Dowra's Jason McLoughlin tackles Sligo's Nathan Mullen during last Sunday's Tailteann Cup Semi-Final match between Sligo and Cavan at Croke Park in Dublin Picture: George Tewkesbury/Sportsfile
Croke Park was the place to be last Sunday if you needed proof that the GAA world might just finally be embracing the idea of fair and meaningful competition at inter-county level as the Tailteann Cup arrived, and arrived in style!
With the naysayers evoking memories of the Tommy Murphy Cup, dubbed by critics as the Tommy Cooper Cup (a reference that the older generation will definitely get but which younger readers will struggle to understand), or the All-Ireland B competition, it seems that after years and years of mismatches and beatings, the GAA world is finally beginning to see the light!
Honestly, there was always an appetite for a Tier 2 competition but it was scandalously undersold and badly marketed. Naming it a B competition is never a good start, playing it in the depths of winter or restricting it to just eight counties in Division 4 was a blueprint for failure and previous iterations suffered from apathy and a strange sort of arrogance where everyone believed they were too good for a “B” competition.
Lest anyone doubt it, a properly promoted second tier competition was always going to be a hit - just ask the Leitrim players who reached the 2006 Tommy Murphy Cup Final against Louth and in spite of a heavy defeat, it remains one of their greatest memories of playing in the Green & Gold.
The 1990 All-Ireland B title was a vital stepping stone for a Leitrim team who went on to greater things a few short years later so maybe the problem wasn’t with the competition but rather with our acceptance and understanding of what such a competition can do.
It took a radical revamp of how the All-Ireland Championship is decided for the GAA world to finally come around to the idea that counties like Leitrim, counties like Cavan & Sligo, Offaly & Westmeath deserve a chance of success just as much as the Dubs or the Kingdom, the Mayos or Tyrones.
This year’s competition wasn’t perfect - the one and done was brutal, the north-south draw was lopsided and the schedule of games tough but for counties and their fans who engaged with the competition, the Tailteann Cup was a rip roaring success.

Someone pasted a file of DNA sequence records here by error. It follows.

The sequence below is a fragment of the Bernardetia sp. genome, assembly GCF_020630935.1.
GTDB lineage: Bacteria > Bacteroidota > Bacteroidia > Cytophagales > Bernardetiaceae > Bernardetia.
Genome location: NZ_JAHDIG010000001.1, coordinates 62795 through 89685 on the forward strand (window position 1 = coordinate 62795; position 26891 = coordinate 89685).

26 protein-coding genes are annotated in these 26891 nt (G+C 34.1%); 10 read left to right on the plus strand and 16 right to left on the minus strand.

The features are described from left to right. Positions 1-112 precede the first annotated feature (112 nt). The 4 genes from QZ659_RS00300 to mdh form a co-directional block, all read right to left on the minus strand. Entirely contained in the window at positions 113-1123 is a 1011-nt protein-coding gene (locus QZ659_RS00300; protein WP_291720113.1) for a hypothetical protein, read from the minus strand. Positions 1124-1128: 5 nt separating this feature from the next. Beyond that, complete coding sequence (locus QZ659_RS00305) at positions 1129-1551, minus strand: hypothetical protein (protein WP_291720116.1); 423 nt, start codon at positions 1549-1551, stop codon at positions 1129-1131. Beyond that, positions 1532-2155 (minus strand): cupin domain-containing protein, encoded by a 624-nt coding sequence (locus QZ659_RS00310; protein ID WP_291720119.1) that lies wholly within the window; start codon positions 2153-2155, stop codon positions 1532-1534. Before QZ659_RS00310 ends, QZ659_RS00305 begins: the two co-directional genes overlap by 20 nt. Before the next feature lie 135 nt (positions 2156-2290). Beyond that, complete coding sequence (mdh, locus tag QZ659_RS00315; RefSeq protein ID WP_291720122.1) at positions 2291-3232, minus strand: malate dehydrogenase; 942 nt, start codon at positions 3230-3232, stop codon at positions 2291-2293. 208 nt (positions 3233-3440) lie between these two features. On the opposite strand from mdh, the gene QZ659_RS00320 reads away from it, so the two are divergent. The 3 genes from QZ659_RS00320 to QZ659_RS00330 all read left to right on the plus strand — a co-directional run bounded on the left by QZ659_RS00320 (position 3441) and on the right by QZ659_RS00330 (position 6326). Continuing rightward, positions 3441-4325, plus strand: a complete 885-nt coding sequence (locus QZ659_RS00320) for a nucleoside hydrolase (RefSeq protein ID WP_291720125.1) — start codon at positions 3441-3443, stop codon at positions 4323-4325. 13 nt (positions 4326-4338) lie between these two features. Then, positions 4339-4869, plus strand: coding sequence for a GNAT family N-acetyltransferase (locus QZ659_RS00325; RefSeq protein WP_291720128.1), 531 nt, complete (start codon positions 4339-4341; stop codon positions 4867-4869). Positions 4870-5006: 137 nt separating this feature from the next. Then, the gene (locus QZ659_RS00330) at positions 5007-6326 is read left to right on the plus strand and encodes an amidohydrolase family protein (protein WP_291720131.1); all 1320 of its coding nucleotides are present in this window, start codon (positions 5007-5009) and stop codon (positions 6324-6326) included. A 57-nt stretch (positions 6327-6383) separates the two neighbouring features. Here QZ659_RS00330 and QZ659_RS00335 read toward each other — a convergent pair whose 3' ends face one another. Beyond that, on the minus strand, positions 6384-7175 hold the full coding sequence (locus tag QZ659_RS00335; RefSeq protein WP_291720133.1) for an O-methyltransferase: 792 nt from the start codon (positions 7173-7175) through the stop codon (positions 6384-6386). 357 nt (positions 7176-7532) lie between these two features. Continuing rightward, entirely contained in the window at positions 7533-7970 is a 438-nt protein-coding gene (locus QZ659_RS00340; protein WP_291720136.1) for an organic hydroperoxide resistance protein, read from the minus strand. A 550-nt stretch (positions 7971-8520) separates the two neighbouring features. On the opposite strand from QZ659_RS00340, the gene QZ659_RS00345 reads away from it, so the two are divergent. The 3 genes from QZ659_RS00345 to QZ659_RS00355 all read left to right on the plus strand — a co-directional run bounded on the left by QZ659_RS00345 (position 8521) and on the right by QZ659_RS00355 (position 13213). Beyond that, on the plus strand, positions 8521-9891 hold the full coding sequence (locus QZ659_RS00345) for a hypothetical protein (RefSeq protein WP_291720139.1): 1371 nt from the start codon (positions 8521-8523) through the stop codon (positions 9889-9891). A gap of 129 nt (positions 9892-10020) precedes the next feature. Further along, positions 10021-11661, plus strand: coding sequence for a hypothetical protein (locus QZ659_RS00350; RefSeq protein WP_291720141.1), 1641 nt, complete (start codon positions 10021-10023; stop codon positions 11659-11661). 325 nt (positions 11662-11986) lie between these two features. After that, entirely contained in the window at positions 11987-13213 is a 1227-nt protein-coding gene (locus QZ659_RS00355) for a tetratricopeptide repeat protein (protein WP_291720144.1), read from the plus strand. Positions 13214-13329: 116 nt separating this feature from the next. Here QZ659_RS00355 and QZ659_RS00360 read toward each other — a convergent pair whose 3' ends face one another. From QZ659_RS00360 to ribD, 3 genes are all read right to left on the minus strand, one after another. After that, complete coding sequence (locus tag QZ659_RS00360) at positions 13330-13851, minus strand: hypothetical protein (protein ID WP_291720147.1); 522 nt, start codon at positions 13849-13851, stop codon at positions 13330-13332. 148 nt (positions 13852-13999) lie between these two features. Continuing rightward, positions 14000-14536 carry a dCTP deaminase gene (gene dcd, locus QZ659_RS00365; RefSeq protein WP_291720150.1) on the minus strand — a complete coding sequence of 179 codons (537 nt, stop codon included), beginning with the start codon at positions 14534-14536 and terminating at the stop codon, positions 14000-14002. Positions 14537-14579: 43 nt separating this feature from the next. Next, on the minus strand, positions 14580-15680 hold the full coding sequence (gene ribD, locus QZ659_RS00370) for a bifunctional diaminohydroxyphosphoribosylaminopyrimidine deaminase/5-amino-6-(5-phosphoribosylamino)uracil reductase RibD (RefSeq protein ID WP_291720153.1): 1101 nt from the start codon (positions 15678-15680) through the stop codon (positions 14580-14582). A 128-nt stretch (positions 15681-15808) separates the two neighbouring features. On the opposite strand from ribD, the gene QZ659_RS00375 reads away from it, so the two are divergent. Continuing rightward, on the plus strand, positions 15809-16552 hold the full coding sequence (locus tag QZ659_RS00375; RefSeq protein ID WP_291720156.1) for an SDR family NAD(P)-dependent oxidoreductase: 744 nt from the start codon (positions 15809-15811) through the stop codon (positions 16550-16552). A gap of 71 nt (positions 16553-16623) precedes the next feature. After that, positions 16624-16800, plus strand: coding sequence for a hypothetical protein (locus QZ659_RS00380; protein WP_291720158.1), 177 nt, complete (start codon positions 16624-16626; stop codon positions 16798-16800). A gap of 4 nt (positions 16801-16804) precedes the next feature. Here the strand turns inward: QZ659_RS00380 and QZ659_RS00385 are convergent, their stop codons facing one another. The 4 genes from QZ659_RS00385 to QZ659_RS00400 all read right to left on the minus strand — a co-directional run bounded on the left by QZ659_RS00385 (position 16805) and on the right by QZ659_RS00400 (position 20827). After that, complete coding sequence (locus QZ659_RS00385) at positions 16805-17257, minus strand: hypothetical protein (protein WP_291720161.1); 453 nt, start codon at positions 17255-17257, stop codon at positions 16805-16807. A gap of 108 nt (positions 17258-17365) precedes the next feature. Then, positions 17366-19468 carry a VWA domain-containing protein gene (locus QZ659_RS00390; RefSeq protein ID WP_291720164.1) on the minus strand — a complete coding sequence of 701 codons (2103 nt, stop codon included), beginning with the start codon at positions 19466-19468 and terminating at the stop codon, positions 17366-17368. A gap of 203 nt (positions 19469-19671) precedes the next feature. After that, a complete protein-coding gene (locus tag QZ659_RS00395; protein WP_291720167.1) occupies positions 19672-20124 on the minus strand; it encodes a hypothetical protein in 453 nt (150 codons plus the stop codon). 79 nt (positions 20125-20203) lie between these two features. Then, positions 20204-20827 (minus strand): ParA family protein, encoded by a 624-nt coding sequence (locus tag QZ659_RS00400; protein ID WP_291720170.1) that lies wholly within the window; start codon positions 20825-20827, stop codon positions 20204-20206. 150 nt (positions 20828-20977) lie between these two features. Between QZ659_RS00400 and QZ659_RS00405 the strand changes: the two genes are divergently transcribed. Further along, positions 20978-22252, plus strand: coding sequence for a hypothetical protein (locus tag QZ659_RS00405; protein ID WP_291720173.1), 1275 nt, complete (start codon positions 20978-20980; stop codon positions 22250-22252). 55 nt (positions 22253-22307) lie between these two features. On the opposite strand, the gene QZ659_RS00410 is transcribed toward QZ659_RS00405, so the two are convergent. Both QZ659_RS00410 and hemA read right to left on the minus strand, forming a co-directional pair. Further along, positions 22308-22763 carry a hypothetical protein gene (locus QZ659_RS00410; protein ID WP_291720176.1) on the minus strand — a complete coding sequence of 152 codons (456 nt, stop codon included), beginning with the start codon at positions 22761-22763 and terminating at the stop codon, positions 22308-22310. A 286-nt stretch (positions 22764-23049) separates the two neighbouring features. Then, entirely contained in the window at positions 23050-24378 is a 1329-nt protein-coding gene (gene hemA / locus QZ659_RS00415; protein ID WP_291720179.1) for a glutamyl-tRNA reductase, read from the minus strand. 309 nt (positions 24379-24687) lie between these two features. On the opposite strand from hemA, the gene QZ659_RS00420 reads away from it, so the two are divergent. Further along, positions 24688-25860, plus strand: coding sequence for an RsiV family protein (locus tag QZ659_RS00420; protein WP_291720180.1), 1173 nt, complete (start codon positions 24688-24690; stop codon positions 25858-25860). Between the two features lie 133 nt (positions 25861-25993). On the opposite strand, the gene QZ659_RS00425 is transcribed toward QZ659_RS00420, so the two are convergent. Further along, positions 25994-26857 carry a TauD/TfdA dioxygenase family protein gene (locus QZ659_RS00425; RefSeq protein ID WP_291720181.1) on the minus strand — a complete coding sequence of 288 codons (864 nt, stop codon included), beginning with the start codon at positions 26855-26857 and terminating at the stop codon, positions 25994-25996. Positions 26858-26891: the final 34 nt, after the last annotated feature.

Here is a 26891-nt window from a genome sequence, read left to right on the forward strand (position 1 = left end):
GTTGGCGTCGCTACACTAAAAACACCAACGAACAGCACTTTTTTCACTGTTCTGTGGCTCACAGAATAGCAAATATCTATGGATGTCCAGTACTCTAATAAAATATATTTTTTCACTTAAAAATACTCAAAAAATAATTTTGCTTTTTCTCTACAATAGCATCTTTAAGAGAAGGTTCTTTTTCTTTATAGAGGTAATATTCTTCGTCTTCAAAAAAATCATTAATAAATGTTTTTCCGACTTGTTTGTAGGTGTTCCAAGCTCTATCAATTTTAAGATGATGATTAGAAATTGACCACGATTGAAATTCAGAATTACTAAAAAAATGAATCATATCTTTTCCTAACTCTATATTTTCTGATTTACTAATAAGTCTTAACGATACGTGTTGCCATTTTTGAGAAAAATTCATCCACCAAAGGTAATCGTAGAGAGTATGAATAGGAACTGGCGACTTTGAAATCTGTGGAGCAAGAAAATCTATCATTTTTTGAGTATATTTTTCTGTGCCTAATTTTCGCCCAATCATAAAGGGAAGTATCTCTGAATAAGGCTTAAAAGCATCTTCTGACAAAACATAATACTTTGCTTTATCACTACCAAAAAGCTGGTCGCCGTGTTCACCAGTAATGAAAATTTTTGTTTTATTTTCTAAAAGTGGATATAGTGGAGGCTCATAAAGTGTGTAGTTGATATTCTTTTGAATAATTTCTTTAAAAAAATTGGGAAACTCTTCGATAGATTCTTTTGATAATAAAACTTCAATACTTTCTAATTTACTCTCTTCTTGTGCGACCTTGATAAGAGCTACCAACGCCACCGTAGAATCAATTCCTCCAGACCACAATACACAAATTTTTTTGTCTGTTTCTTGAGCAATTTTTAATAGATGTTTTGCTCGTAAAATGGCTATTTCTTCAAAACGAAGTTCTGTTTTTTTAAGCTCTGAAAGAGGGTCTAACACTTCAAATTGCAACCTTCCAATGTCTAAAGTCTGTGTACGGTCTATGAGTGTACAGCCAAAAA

With a rare free weekend, I took myself up to Croker last Sunday in a strange sort of what might have been experiment, wondering what it might have been like had Leitrim been there instead of Sligo and gauging the excitement levels of the fans in an absolutely jam packed lower Hogan Stand.
There was local interest too - Cavan’s Jason McLoughlin donned the Green & Gold many moons ago with the Leitrim Vocational Schools team, albeit as a high scoring forward rather than the lockdown defender he has become while Gearoid McKiernan, man of the match once more, played his schools football with Ballinamore.
Sligo’s Nathan Rooney is the son of 1994 legend Aidan, basically Leitrim GAA royalty, while young Cathal Flynn of Offaly, scorer of a cracking goal for the midlanders, is the grandson of the greatest of them all, the never to be forgotten Packie McGarty!
So lots to enjoy from my “neutral” perspective - except of course, I wasn’t really neutral! You can't be neutral when your Mam hails from Ballinagh in Cavan (which is definitely not to be confused with the town in Mayo) and the names John Joe Reilly, Gabriel Kelly, Ray Carolan and Charlie Gallagher were as familiar to me as those of the Dubs when I was growing up in Finglas.
That Cavan connection was strong - Simon Deignan, a member of the mythical 1947 Polo Grounds team, had a bookshop in Finglas Main Centre so that was where we got our school books. The fact that current Dublin great Jonny Cooper is a grandnephew of the legendary Cavan star is another reason why Cooper is one of my mam’s favourite players!